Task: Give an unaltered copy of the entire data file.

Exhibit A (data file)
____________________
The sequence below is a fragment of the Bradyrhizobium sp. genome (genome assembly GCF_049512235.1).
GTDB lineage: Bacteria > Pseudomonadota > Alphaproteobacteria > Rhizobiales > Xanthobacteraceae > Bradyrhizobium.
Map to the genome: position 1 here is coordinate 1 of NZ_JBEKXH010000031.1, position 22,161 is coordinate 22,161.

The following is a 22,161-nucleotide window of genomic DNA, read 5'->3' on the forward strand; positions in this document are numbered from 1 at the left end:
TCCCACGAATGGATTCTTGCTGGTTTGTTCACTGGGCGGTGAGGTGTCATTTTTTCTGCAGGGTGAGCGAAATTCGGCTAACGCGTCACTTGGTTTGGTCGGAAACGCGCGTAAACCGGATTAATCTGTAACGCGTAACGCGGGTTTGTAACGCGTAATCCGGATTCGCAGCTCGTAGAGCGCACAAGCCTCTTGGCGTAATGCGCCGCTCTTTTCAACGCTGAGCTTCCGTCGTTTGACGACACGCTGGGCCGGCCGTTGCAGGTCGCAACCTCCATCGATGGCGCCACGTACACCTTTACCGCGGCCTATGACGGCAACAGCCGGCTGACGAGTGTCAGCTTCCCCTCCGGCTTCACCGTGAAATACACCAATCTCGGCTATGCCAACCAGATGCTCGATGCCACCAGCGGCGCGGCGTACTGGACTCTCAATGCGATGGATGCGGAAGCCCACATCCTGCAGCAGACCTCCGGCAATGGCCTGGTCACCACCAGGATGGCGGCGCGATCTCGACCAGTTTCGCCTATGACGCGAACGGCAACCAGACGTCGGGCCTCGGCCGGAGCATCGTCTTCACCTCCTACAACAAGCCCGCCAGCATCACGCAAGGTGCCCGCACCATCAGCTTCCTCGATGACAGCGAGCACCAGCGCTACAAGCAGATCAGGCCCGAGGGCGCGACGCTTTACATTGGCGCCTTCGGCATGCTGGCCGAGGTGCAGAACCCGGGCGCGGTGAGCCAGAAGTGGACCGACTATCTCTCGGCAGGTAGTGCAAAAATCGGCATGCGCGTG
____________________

The sequence below is a fragment of the Bradyrhizobium sp. genome (genome assembly GCF_049512235.1).
GTDB lineage: Bacteria > Pseudomonadota > Alphaproteobacteria > Rhizobiales > Xanthobacteraceae > Bradyrhizobium.
Map to the genome: position 1 here is coordinate 1 of NZ_JBEKXH010000031.1, position 22,161 is coordinate 22,161.

The following is a 22,161-nucleotide window of genomic DNA, read 5'->3' on the forward strand; positions in this document are numbered from 1 at the left end:
TCCCACGAATGGATTCTTGCTGGTTTGTTCACTGGGCGGTGAGGTGTCATTTTTTCTGCAGGGTGAGCGAAATTCGGCTAACGCGTCACTTGGTTTGGTCGGAAACGCGCGTAAACCGGATTAATCTGTAACGCGTAACGCGGGTTTGTAACGCGTAATCCGGATTCGCAGCTCGTAGAGCGCACAAGCCTCTTGGCGTAATGCGCCGCTCTTTTCAACGCTGAGCTTCCGTCGTTTGACGACACGCTGGGCCGGCCGTTGCAGGTCGCAACCTCCATCGATGGCGCCACGTACACCTTTACCGCGGCCTATGACGGCAACAGCCGGCTGACGAGTGTCAGCTTCCCCTCCGGCTTCACCGTGAAATACACCAATCTCGGCTATGCCAACCAGATGCTCGATGCCACCAGCGGCGCGGCGTACTGGACTCTCAATGCGATGGATGCGGAAGCCCACATCCTGCAGCAGACCTCCGGCAATGGCCTGGTCACCACCAGGATGGCGGCGCGATCTCGACCAGTTTCGCCTATGACGCGAACGGCAACCAGACGTCGGGCCTCGGCCGGAGCATCGTCTTCACCTCCTACAACAAGCCCGCCAGCATCACGCAAGGTGCCCGCACCATCAGCTTCCTCGATGACAGCGAGCACCAGCGCTACAAGCAGATCAGGCCCGAGGGCGCGACGCTTTACATTGGCGCCTTCGGCATGCTGGCCGAGGTGCAGAACCCGGGCGCGGTGAGCCAGAAGTGGACCGACTATCTCTCGGCAGGTAGTGCAAAAATCGGCATGCGCGTG